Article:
It’s not just water and gas — anxious South Florida residents are queuing up for many sweaty hours to get free sandbags.
At Doral Central Park, hundreds of city residents and business employees waited in a car line that snaked around Northwest 87th Avenue and down 33rd Street. The hope: 10 sandbags, given by the city of Doral, that could be used to ward off floods brought by Hurricane Irma.
For some, it was a plunge down the preparedness rabbit hole. Once they began the wait, it was hard to leave — even if there was no guarantee supplies would last.
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“I don’t know if it will work or not, but just in case,” Viviana Augello said of the sand bags, as she waited in her car on a park track normally reserved for joggers and bicyclists.
If Irma hits, this will be the first hurricane for the 25-year-old Venezuelan who came to Miami three years ago. As she idled in her car — her engine off to conserve gas — Augello admitted she was a “little confused” by the need for sandbags.
“I need to get to work but I’ve already been here three hours. I might as well stay,” she said.
At least she was close, maybe 20 cars away from a crew of city workers using a machine known as the “The Sandbagger” to fill the heavy duty plastic bags.
Much farther away, on 33rd Street, Mariana Llanos started and stopped her minivan in fits and starts. The 33-year-old Doral resident heard about the sand giveaway through group messages on WhatsApp, the app popular among Latin Americans such as a Llanos, who came to Miami from Venezuela three years ago.
She’ll be riding out the storm with her family, including two young sons, all of them hurricane newbies. “I’ve nervous,” she said. “We don’t know what’s coming, but I have no problem waiting.”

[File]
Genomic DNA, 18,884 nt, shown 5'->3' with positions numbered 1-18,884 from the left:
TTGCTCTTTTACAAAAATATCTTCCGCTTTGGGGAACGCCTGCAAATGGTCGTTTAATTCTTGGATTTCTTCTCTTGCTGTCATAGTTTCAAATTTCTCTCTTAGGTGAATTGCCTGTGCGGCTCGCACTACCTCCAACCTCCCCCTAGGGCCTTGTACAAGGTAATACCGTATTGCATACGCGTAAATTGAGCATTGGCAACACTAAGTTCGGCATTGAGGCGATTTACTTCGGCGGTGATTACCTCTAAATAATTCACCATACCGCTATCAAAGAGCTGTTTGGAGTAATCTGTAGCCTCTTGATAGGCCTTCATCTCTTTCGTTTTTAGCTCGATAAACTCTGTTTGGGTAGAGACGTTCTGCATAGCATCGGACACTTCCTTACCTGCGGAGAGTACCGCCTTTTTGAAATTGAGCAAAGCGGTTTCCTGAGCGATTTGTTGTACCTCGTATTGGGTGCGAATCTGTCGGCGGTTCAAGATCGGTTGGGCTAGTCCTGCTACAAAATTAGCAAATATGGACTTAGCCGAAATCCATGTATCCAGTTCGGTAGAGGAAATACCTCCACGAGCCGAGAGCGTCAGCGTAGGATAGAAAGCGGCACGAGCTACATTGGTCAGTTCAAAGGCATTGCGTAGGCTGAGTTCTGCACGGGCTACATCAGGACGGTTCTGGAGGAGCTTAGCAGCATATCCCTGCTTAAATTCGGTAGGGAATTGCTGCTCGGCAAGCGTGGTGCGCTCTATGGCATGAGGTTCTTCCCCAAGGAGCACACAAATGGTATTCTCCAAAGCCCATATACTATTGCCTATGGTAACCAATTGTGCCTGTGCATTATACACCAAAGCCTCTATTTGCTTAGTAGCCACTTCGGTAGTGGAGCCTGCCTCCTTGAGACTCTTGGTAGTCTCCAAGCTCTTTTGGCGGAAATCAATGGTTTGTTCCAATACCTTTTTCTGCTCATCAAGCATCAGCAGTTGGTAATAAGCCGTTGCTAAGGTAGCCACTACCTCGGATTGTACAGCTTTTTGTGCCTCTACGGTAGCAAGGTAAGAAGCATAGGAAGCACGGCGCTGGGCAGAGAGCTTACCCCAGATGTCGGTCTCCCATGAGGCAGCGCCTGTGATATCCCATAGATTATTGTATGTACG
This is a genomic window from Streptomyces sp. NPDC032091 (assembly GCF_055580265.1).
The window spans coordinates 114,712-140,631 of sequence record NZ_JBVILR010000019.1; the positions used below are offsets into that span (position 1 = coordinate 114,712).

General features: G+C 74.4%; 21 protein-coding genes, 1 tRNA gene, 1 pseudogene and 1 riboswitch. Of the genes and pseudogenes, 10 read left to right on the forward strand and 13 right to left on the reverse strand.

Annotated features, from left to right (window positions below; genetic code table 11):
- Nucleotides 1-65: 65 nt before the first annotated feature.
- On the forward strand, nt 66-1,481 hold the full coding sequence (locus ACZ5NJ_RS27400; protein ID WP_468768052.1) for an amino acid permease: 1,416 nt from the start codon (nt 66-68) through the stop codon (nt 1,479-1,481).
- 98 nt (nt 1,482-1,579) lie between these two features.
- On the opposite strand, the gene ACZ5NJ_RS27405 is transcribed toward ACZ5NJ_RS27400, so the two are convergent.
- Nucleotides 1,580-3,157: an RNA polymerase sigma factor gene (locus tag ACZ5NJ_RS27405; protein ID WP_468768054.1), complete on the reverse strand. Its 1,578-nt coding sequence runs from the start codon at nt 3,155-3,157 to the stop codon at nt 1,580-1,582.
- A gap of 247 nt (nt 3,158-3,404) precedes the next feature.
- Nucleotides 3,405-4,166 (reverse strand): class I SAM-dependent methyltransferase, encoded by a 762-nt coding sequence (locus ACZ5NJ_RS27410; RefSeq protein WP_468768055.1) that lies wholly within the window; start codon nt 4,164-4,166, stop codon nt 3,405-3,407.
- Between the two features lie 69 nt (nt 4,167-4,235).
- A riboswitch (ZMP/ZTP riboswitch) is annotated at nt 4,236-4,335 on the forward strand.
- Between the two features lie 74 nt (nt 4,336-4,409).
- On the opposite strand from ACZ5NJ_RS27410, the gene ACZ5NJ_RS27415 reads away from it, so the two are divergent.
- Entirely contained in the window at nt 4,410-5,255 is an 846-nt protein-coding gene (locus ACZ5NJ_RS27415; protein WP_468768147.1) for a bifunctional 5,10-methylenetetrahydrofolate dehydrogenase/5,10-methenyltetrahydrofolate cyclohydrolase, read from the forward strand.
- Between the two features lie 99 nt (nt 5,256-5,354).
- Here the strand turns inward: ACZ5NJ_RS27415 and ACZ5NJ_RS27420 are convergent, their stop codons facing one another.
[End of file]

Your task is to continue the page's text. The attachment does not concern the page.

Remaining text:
Another motorist, Rebecca Tirado, 44, a grocery delivery woman with no more groceries to deliver for work, waited in line with a sense of déjà vu. One year ago, as Hurricane Matthew threatened South Florida, she waited in this exact same line — only to reach the end as supplies ran out.
“And this year, the line is even longer,” Tirado said.
By Wednesday in the late afternoon, traffic from the sand bag giveaway had snarled traffic in Doral as hundreds clogged the streets trying to get to the park. Inside the premises, the line was mostly orderly, although a Doral motorcycle police officer cursed out a driver who nearly hit him while turning left out of a hotel entrance. Many people got out and stretched their legs on the park track. Others nervously refreshed their smart phone screens.
Victor Coronado, a 70-year-old retired maintenance man, sheepishly asked a reporter for some water because of the heat. Frustrated with storms never actually hitting, he sold his aluminum house shutters years ago — hence his long wait in line on Wednesday. Still, he dismissed Irma. “It’s not going to hit,” he said, grinning.